I’ve been encouraged to look at MongoDB (and other NoSQL implementations) because someone seems to have the idea this is some new panacea. I first smelled a rat when I read of a seminar promoting MongoDB by someone who has created a social web site and studied poetry. Now that’s no to detract from the study of poetry. However if I’m going to be persuaded of NoSQL it’s going to be through concrete examples with performance stats and ideally by someone with a PhD set algebra.
NoSQL does have a place. The birthplace of most of the ideas in current NoSQL implementations is the ‘Amazon Dynamo’ paper released by Amazon defining their requirements for data storage.
Their argument is that for some tasks the relational database concepts of normalization and especially transaction consistency are overkill and too expensive. Amazon does not need consistent writes if they are being written simultaneously several times and mirrored on lots of cheap kit. The data for a shopping cart does not have to be normalized beyond the level of session and/or user. For Amazon it is acceptable that it will be accessed as a blob and updated as a blob by some application which knows the internal structure of the blob.
Of course just because you use a database engine which supports relations, you don’t have to use them. They can also store de-normalized data so this was not the reason for looking for an alternative to an open source relational engine. Amazon also wanted their data replicated across multiple nodes. At the time the cheap databases (MySQL) were not up to the task so Amazon created their own storage engine (Dynamo). Facebook did likewise (Cassandra).
The expensive database engines like Oracle have long supported distributed and grid processing but at a price Amazon and Facebook clearly did not want to confront but now MySQL has caught up. So the case for using a special NoSQL engine is not so clear. But that doesn’t stop the NoSQL application vendors raising the hype bar. Here’s a quote from the MongoDB 2.0 press release:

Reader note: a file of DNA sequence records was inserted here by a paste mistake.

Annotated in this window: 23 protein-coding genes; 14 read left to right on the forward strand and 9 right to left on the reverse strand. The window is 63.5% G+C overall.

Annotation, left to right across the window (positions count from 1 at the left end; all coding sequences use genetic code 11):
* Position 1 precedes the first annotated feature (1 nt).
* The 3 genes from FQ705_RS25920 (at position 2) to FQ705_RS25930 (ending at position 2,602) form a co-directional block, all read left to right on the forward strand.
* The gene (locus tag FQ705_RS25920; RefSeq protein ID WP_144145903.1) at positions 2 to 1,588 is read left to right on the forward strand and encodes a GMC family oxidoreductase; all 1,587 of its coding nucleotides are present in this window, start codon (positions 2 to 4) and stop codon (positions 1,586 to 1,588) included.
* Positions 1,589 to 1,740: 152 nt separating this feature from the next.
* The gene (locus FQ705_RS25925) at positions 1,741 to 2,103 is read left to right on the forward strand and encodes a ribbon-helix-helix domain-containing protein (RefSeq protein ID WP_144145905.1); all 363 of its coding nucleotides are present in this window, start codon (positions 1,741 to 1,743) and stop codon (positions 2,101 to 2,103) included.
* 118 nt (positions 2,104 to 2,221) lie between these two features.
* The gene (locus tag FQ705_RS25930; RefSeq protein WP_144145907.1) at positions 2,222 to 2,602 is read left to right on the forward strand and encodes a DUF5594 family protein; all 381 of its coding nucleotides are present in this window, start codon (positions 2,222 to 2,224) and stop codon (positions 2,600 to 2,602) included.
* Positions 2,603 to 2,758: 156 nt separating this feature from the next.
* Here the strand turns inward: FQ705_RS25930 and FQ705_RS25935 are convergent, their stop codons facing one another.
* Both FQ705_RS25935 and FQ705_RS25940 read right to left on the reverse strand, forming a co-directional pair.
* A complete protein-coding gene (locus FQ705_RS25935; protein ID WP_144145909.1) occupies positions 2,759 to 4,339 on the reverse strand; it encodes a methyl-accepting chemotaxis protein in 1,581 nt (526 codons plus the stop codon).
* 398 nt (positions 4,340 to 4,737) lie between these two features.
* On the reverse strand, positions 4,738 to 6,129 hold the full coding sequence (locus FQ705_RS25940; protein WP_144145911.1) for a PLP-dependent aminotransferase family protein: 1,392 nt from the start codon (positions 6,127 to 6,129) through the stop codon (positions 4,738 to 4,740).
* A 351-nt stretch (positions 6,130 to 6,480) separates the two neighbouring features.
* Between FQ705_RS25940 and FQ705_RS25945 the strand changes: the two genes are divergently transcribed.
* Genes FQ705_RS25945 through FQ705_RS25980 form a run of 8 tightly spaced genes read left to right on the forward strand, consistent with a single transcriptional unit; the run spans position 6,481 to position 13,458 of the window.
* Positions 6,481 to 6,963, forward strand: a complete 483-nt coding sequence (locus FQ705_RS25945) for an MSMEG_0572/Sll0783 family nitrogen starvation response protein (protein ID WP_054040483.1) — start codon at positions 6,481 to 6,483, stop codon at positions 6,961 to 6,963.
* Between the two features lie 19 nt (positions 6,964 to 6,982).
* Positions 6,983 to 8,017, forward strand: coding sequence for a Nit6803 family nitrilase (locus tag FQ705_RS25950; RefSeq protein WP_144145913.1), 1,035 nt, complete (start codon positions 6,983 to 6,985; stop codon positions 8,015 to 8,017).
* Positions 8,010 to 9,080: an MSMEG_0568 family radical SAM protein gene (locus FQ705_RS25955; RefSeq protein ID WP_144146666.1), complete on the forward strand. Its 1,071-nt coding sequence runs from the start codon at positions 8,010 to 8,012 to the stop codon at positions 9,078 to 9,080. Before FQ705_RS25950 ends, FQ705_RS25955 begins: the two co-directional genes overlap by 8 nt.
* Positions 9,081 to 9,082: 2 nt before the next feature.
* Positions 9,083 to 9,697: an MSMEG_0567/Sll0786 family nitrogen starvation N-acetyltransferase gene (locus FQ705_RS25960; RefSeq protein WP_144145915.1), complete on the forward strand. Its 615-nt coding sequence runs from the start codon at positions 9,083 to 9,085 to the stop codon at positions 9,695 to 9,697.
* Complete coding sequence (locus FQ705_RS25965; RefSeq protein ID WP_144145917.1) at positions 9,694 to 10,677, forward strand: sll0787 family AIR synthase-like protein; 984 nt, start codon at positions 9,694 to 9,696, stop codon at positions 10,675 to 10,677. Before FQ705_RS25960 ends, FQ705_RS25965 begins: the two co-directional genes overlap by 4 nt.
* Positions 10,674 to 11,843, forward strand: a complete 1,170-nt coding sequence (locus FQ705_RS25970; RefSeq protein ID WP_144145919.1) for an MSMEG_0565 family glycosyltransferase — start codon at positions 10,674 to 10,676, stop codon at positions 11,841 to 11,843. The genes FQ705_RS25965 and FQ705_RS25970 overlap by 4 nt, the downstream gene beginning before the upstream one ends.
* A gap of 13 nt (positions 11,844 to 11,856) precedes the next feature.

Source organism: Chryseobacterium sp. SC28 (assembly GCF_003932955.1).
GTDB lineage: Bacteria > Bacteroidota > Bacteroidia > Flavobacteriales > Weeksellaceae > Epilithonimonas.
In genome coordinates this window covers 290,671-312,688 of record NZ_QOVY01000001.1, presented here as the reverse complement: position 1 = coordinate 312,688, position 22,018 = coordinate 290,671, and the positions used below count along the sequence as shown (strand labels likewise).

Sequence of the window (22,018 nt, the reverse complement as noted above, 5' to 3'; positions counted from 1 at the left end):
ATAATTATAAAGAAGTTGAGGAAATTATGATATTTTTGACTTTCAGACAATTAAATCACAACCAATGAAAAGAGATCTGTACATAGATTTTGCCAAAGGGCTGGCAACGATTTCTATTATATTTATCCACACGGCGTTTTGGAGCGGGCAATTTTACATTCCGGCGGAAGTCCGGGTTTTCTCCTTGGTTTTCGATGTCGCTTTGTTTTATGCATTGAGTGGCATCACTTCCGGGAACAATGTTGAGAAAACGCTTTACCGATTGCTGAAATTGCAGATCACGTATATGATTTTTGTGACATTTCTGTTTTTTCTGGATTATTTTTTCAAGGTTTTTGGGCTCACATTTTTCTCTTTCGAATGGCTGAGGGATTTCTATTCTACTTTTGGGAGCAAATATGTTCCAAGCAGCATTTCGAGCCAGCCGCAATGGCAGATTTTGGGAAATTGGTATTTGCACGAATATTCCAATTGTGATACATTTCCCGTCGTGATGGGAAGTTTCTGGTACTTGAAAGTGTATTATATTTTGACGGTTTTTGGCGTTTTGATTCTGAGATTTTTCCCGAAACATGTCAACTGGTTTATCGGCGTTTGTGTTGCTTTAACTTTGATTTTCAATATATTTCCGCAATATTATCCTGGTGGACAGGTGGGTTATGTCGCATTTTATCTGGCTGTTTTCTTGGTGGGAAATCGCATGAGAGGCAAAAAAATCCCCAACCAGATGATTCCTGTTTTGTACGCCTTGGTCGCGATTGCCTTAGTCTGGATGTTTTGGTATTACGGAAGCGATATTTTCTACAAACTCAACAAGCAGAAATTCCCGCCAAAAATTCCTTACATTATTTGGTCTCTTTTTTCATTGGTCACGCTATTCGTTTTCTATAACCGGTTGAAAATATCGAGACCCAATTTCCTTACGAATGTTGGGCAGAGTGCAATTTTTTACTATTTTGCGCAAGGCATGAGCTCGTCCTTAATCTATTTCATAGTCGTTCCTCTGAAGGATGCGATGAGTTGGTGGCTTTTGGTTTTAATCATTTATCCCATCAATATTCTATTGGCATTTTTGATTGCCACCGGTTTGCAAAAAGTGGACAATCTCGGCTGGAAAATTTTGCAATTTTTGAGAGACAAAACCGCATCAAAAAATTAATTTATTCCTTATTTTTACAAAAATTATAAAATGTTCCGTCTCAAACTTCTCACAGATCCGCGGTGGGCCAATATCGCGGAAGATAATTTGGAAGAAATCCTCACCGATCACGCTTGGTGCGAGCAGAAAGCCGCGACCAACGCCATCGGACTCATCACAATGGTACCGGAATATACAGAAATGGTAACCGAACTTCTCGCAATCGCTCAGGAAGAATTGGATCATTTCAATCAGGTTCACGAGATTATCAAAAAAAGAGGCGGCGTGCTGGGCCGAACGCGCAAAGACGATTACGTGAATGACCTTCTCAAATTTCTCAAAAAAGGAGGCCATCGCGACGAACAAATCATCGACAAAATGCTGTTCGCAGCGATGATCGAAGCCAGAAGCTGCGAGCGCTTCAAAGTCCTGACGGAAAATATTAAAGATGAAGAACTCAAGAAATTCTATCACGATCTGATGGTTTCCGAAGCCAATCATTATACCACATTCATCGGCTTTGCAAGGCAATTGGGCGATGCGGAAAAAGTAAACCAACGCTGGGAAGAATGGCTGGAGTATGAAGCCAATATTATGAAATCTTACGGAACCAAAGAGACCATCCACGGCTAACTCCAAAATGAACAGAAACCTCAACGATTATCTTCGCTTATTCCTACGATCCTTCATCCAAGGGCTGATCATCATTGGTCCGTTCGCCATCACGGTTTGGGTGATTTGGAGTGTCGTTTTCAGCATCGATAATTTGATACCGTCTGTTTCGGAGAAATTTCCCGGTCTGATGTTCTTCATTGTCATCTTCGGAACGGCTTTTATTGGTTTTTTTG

For example, with 1.5 million new classified ads posted every day, Craigslist must archive billions of records in many different formats, and must be able to query and report on these archives at runtime. MySQL’s lack of flexibility became a barrier for continued usage: A simple schema change on their vast archive took months to complete, preventing them from pushing new features.
Now I’ve watched both of the presentations by Jeremy Zawodny who decided to use MongoDB at Craigslist and I’d say this is a bit of an over-statement. I think someone reading this statement is likely to believe Craigslist have ditched MySQL in favor of MongoDB – which just isn’t true. According to my understanding of Jeremy’s talks, CL use MySQL to provide the very fast data retrieval they need to support the list. And MongoDB is only used as glorified backup manager. Their MySQL database, which is still their primary data engine containing millions of active ads, does take time to update if schema changes are needed (which is infrequently) and even longer to update the same schema when used to record archive data. The archive is important because using it a user is able to review past ads and re-instate one if needed (that is, create a record in the primary database) and using Mongo allows them to store in archive whatever the structure was at the time so there’s never a need to update the schema.
Using Mongo DB as a backup store seems like a reasonable use-case but what I didn’t hear was why they didn’t use MySQL in a denormalized form. Why didn’t they create a simpler, denormalized schema in MySQL? May be a case of boys wanting to play with new toys? And maybe not a little concern at the future of MySQL under the stewardship of Oracle?